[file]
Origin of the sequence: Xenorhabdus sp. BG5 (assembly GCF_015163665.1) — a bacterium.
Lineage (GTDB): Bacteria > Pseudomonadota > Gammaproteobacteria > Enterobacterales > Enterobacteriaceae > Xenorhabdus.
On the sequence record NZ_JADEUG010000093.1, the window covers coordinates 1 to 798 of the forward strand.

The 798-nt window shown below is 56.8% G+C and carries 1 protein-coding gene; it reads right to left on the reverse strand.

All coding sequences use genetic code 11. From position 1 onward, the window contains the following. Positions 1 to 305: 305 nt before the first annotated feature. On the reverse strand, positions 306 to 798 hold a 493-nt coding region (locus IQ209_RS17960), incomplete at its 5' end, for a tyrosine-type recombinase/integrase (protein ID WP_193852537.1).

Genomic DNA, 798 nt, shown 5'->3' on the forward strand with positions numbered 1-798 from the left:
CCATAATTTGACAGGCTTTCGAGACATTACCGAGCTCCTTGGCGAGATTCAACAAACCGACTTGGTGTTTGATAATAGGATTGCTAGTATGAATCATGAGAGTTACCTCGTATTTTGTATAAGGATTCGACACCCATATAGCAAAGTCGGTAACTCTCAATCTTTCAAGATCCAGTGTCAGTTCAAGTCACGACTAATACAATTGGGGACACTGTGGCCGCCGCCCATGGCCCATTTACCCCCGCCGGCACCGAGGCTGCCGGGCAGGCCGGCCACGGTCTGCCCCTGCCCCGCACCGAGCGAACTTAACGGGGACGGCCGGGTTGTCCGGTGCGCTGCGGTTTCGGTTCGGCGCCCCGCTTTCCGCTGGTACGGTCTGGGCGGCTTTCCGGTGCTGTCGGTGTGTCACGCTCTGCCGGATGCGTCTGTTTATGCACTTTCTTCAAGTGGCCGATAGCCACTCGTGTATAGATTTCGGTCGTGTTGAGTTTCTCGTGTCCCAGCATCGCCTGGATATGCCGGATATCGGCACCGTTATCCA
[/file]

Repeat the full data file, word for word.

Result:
Origin of the sequence: Xenorhabdus sp. BG5 (assembly GCF_015163665.1) — a bacterium.
Lineage (GTDB): Bacteria > Pseudomonadota > Gammaproteobacteria > Enterobacterales > Enterobacteriaceae > Xenorhabdus.
On the sequence record NZ_JADEUG010000093.1, the window covers coordinates 1 to 798 of the forward strand.

The 798-nt window shown below is 56.8% G+C and carries 1 protein-coding gene; it reads right to left on the reverse strand.

All coding sequences use genetic code 11. From position 1 onward, the window contains the following. Positions 1 to 305: 305 nt before the first annotated feature. On the reverse strand, positions 306 to 798 hold a 493-nt coding region (locus IQ209_RS17960), incomplete at its 5' end, for a tyrosine-type recombinase/integrase (protein ID WP_193852537.1).

Genomic DNA, 798 nt, shown 5'->3' on the forward strand with positions numbered 1-798 from the left:
CCATAATTTGACAGGCTTTCGAGACATTACCGAGCTCCTTGGCGAGATTCAACAAACCGACTTGGTGTTTGATAATAGGATTGCTAGTATGAATCATGAGAGTTACCTCGTATTTTGTATAAGGATTCGACACCCATATAGCAAAGTCGGTAACTCTCAATCTTTCAAGATCCAGTGTCAGTTCAAGTCACGACTAATACAATTGGGGACACTGTGGCCGCCGCCCATGGCCCATTTACCCCCGCCGGCACCGAGGCTGCCGGGCAGGCCGGCCACGGTCTGCCCCTGCCCCGCACCGAGCGAACTTAACGGGGACGGCCGGGTTGTCCGGTGCGCTGCGGTTTCGGTTCGGCGCCCCGCTTTCCGCTGGTACGGTCTGGGCGGCTTTCCGGTGCTGTCGGTGTGTCACGCTCTGCCGGATGCGTCTGTTTATGCACTTTCTTCAAGTGGCCGATAGCCACTCGTGTATAGATTTCGGTCGTGTTGAGTTTCTCGTGTCCCAGCATCGCCTGGATATGCCGGATATCGGCACCGTTATCCA